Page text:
BY CN COMMUNICATIONS
Cherokee Nation
07/01/2015 06:22 PM
TAHLEQUAH, Okla. — At-Large Tribal Council candidate Shane Jett submitted a formal recount request Wednesday to the Cherokee Nation Election Commission after certified General Election results showed Jett finished third to candidates Wanda Hatfield and Betsy Swimmer. After Election Commission officials tabulated challenge ballots Sunday, results had Jett with 717 votes to Hatfield’s 1,057 votes and Swimmer’s 770 votes. Hatfield and Swimmer are scheduled for a run-off election Saturday, July 25, since no candidate garnered more than 50 percent of the vote, pending the outcome of the requested recount. Election Commission officials are now waiting on a formal order from the Cherokee Nation Supreme Court to begin preparation for the recount. Officials must have the recount completed by Friday, July 3. A recount for the District 14 race was ordered by the Supreme Court on Tuesday after candidate Keith Austin submitted a formal request late Monday. District 14 candidates Keith Austin and William Pearson were separated by one vote in the certified election results.
BY STAFF REPORTS
07/01/2015 02:14 PM
TAHLEQUAH, Okla. – The Oklahoma Fire fastpitch softball team will face girls from all across the country when they travel July 13-18 to Gulf Shores, Alabama, to compete in the USSSA National World Series. The team is comprised of 14 girls, 12 of which are Cherokee, from the Tahlequah area. They reserved their spot for the series on June 21 by capturing the Oklahoma State 12u Rec/All-Stars Championship in Bixby. The team is also fundraising for the trip. It created a GoFundMe page with a goal of raising $15,000. To visit the page, go to <a href=" http://www.gofundme.com/okfire" target="_blank">http://www.gofundme.com/okfire</a>. The team is also holding an Indian taco sale from 11 a.m. to 2 p.m. on July 3 at the Oklahoma American Legion Post 135 In Tahlequah. Tickets can be purchased in advance from parents, players and team partner O’Reilly Auto Parts.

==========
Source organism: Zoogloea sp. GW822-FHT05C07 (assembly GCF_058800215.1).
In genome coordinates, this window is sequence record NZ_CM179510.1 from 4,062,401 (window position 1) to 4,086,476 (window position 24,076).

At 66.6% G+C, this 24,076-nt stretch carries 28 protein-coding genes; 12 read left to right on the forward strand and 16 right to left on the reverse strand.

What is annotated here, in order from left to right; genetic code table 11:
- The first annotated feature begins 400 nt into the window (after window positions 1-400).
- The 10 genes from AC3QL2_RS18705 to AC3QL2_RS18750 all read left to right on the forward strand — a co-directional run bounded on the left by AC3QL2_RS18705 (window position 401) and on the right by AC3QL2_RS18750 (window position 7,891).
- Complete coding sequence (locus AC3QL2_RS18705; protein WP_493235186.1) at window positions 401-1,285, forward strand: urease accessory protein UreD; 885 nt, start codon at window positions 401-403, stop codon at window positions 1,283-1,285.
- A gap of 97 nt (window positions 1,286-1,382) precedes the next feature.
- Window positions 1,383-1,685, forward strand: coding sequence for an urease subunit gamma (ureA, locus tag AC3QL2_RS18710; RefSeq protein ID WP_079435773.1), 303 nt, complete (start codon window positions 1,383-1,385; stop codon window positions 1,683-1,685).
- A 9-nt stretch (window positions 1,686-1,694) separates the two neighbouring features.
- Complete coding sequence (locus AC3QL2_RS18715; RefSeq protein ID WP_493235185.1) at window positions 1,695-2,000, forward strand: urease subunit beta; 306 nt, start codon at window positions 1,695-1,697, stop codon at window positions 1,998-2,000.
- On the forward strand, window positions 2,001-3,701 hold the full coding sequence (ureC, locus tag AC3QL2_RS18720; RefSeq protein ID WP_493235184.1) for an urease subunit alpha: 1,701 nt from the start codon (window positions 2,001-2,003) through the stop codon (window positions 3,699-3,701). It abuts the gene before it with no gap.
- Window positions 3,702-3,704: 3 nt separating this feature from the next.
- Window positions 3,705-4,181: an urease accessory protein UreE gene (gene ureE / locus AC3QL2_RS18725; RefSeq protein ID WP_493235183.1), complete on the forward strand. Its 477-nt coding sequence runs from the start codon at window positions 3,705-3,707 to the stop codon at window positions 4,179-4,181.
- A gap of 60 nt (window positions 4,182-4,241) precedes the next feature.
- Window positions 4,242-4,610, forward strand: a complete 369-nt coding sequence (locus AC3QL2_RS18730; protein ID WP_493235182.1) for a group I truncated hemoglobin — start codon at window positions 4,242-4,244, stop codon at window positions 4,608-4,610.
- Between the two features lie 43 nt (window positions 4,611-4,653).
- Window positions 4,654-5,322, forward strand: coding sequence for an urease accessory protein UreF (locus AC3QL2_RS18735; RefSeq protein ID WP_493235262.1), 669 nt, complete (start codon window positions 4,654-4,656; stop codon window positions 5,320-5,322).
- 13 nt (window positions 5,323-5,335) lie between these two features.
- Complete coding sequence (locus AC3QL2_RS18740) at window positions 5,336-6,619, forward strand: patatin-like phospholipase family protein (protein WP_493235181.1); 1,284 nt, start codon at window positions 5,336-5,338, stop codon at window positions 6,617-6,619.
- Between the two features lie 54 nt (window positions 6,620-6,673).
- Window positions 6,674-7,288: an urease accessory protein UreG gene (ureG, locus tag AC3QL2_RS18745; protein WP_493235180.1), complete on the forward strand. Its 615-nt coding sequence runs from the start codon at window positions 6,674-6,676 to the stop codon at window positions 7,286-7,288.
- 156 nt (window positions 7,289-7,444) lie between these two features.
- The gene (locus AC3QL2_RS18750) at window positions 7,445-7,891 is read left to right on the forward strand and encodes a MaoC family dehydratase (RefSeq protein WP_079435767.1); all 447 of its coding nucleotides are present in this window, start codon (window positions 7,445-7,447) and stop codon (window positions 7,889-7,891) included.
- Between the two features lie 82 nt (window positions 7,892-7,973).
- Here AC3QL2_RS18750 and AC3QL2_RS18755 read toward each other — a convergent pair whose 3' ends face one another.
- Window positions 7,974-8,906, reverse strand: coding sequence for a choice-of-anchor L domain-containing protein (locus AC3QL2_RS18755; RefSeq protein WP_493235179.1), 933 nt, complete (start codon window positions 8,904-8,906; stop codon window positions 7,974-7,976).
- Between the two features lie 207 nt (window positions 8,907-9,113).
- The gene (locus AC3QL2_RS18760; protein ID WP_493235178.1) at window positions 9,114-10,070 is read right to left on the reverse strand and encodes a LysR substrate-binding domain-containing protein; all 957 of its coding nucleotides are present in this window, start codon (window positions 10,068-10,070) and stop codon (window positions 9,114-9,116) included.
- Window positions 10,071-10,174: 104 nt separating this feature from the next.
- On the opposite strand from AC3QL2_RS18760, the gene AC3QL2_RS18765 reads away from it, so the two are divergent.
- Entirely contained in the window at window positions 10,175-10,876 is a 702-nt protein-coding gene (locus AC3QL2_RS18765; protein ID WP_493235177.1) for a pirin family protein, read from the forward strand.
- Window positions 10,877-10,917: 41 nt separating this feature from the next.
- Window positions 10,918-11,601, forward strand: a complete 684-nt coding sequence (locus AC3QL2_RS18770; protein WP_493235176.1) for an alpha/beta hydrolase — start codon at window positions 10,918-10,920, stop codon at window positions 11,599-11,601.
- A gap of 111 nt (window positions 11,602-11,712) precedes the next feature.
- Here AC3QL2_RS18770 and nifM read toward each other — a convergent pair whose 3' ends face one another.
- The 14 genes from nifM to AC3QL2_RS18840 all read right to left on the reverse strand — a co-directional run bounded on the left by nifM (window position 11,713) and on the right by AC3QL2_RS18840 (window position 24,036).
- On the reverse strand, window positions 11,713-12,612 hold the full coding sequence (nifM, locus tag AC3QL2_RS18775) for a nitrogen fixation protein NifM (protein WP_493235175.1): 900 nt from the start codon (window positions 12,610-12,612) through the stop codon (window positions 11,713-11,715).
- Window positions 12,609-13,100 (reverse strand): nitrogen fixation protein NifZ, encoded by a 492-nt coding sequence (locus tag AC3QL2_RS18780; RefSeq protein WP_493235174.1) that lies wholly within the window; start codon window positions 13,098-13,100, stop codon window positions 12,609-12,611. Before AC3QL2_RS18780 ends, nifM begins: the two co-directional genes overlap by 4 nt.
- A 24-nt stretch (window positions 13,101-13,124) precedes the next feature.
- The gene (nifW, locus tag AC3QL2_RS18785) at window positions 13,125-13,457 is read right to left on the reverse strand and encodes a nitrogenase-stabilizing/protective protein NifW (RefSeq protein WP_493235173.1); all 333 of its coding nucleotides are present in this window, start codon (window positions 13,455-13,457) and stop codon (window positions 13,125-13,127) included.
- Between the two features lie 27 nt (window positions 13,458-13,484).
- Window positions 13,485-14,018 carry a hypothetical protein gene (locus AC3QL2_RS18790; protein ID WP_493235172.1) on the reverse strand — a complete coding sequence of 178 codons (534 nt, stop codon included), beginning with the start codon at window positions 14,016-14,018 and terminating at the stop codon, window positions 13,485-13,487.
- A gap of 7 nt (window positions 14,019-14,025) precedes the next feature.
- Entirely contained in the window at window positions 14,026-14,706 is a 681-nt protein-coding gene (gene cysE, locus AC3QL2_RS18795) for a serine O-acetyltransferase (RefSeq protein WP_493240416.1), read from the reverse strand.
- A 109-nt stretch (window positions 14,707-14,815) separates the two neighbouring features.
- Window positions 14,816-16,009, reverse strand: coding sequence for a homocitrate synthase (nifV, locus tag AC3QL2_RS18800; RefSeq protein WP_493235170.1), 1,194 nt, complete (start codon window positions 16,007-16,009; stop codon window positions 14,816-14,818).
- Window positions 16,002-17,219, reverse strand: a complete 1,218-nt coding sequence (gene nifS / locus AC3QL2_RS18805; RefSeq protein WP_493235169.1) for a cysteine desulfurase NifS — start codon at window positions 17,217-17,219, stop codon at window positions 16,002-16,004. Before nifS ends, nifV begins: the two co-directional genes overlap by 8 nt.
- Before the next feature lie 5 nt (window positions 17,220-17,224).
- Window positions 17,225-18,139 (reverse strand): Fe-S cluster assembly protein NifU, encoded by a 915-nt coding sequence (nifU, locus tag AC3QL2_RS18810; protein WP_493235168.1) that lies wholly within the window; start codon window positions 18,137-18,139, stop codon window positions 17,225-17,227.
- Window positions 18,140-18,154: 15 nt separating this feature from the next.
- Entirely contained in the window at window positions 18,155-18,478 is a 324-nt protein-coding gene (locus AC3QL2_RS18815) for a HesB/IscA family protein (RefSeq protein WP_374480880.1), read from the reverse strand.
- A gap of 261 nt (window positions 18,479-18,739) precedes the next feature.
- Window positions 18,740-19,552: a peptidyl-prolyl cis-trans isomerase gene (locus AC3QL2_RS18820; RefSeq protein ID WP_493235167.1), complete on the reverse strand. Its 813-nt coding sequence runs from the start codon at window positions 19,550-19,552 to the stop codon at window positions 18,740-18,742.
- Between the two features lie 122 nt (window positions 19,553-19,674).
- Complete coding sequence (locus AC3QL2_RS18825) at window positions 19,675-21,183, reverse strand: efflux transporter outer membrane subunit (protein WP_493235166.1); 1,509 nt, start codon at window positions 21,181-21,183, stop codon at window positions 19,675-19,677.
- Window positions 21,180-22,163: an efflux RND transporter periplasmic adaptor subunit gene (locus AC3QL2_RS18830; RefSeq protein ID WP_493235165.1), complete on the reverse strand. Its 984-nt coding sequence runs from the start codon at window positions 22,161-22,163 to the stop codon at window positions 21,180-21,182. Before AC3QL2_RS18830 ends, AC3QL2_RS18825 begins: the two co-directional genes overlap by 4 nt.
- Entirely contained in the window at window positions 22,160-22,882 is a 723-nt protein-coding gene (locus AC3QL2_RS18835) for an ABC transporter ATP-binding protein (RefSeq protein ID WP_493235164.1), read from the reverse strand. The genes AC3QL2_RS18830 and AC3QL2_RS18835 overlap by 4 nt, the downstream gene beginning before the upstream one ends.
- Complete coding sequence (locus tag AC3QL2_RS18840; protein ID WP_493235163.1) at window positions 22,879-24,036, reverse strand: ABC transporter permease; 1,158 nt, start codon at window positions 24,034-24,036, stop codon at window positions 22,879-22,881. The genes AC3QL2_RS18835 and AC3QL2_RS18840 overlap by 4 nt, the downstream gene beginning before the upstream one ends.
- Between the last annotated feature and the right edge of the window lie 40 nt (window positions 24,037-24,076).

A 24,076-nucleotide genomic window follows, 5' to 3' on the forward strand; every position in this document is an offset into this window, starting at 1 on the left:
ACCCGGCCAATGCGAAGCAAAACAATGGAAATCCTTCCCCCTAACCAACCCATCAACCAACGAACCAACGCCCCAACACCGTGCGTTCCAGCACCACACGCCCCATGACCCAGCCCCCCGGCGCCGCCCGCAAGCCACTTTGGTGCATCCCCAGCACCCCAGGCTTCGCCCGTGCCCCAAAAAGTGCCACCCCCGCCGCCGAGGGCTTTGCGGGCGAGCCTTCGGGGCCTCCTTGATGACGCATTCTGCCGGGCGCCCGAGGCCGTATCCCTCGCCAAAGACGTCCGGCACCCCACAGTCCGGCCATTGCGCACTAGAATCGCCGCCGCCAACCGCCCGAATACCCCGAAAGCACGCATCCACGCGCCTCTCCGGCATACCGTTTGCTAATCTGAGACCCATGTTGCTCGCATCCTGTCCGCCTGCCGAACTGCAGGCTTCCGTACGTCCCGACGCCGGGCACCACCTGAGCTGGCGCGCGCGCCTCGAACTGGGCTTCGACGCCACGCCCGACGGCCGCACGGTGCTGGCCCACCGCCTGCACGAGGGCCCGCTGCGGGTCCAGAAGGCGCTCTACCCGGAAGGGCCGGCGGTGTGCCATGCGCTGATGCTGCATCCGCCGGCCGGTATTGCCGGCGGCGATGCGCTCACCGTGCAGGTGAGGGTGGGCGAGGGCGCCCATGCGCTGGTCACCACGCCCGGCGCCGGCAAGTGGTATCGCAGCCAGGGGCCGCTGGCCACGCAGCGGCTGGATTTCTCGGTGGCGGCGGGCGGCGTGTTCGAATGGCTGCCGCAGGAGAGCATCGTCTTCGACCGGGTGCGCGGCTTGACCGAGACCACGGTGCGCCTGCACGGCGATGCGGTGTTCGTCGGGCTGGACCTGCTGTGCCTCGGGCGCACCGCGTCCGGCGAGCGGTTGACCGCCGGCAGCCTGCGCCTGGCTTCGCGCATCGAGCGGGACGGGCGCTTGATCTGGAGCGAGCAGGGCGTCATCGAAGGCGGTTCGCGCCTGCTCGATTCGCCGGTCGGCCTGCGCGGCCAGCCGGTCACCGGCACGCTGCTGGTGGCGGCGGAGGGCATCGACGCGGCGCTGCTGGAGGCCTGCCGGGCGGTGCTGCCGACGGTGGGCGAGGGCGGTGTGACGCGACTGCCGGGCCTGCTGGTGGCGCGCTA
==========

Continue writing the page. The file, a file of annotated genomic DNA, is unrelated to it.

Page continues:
BY STAFF REPORTS
07/01/2015 12:00 PM
TULSA, Okla. – Jonathan Powell, director of marketing and business development for Cherokee Nation Industries, was recently named to the Federal Communications Commission’s Communications Security, Reliability and Interoperability Council. “It is an honor to receive this nomination and to have the opportunity to serve as a voice for rural and tribal communities while influencing advancements in our nation’s communications systems,” said Powell. “My focus is providing the best services to all citizens, continuing to bridge interoperability gaps and ensuring rural and tribal land is a consideration when making recommendations to the FCC.” A CN citizen and Pryor native, Powell has more than 20 years of experience in the telecommunications industry. He holds a bachelor’s degree from Northeastern State University in finance and a master’s degree in business administration from Oklahoma City University. Powell will join the fifth charter of the CSRIC, which provides guidance, expertise and recommendations to the FCC to ensure optimal security and reliability of the nation’s communications systems. The council addresses the availability of communications during natural disasters, terrorist attacks and other events that result in exceptional strain on the communications infrastructure, as well as the rapid restoration of communications services in the event of widespread or major disruptions. “Mr. Powell is a valuable asset at CNI, leading teams in the areas of market strategy and research, partnership development, sales planning and business development,” said Chris Moody, CNI president. “As a leader within a tribally owned business, he provides a unique and valuable insight to the CSRIC that will be crucial for the future of communications in tribal entities and Indian Country.” Members of the CSRIC are appointed by the chairman of the FCC and selected from public safety agencies, consumer or community organizations or other nonprofit entities and the private sector to balance various expertise and viewpoints.